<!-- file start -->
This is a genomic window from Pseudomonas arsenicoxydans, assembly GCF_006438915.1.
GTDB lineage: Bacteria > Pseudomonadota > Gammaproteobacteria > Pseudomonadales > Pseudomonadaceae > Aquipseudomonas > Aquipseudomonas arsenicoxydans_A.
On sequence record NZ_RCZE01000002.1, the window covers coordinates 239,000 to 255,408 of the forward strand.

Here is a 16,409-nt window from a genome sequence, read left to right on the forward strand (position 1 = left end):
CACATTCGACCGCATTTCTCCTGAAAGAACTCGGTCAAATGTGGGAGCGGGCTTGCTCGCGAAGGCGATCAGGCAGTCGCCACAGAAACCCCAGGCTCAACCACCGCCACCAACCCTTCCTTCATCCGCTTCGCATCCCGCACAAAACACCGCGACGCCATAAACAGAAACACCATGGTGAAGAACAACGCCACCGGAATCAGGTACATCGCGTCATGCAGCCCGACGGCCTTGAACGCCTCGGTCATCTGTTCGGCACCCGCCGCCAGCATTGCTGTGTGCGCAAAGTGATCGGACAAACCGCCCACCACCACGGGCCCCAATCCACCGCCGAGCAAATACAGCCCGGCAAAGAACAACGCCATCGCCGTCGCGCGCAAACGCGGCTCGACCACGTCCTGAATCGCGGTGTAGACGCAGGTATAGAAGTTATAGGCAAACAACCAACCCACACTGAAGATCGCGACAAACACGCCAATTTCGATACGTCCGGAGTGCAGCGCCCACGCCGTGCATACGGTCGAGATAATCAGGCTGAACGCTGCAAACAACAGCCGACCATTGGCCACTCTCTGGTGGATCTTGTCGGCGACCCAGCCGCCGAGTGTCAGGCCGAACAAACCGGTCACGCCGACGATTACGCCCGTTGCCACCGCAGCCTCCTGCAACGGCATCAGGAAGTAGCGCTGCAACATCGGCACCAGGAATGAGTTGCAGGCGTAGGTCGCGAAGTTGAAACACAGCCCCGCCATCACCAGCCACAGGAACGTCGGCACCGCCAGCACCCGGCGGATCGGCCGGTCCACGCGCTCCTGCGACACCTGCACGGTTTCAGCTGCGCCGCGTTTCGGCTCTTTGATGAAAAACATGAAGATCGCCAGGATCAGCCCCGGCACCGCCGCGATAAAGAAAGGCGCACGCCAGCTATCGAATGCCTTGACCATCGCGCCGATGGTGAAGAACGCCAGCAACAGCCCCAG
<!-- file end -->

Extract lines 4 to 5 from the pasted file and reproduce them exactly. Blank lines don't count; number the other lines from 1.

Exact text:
Here is a 16,409-nt window from a genome sequence, read left to right on the forward strand (position 1 = left end):
CACATTCGACCGCATTTCTCCTGAAAGAACTCGGTCAAATGTGGGAGCGGGCTTGCTCGCGAAGGCGATCAGGCAGTCGCCACAGAAACCCCAGGCTCAACCACCGCCACCAACCCTTCCTTCATCCGCTTCGCATCCCGCACAAAACACCGCGACGCCATAAACAGAAACACCATGGTGAAGAACAACGCCACCGGAATCAGGTACATCGCGTCATGCAGCCCGACGGCCTTGAACGCCTCGGTCATCTGTTCGGCACCCGCCGCCAGCATTGCTGTGTGCGCAAAGTGATCGGACAAACCGCCCACCACCACGGGCCCCAATCCACCGCCGAGCAAATACAGCCCGGCAAAGAACAACGCCATCGCCGTCGCGCGCAAACGCGGCTCGACCACGTCCTGAATCGCGGTGTAGACGCAGGTATAGAAGTTATAGGCAAACAACCAACCCACACTGAAGATCGCGACAAACACGCCAATTTCGATACGTCCGGAGTGCAGCGCCCACGCCGTGCATACGGTCGAGATAATCAGGCTGAACGCTGCAAACAACAGCCGACCATTGGCCACTCTCTGGTGGATCTTGTCGGCGACCCAGCCGCCGAGTGTCAGGCCGAACAAACCGGTCACGCCGACGATTACGCCCGTTGCCACCGCAGCCTCCTGCAACGGCATCAGGAAGTAGCGCTGCAACATCGGCACCAGGAATGAGTTGCAGGCGTAGGTCGCGAAGTTGAAACACAGCCCCGCCATCACCAGCCACAGGAACGTCGGCACCGCCAGCACCCGGCGGATCGGCCGGTCCACGCGCTCCTGCGACACCTGCACGGTTTCAGCTGCGCCGCGTTTCGGCTCTTTGATGAAAAACATGAAGATCGCCAGGATCAGCCCCGGCACCGCCGCGATAAAGAAAGGCGCACGCCAGCTATCGAATGCCTTGACCATCGCGCCGATGGTGAAGAACGCCAGCAACAGCCCCAG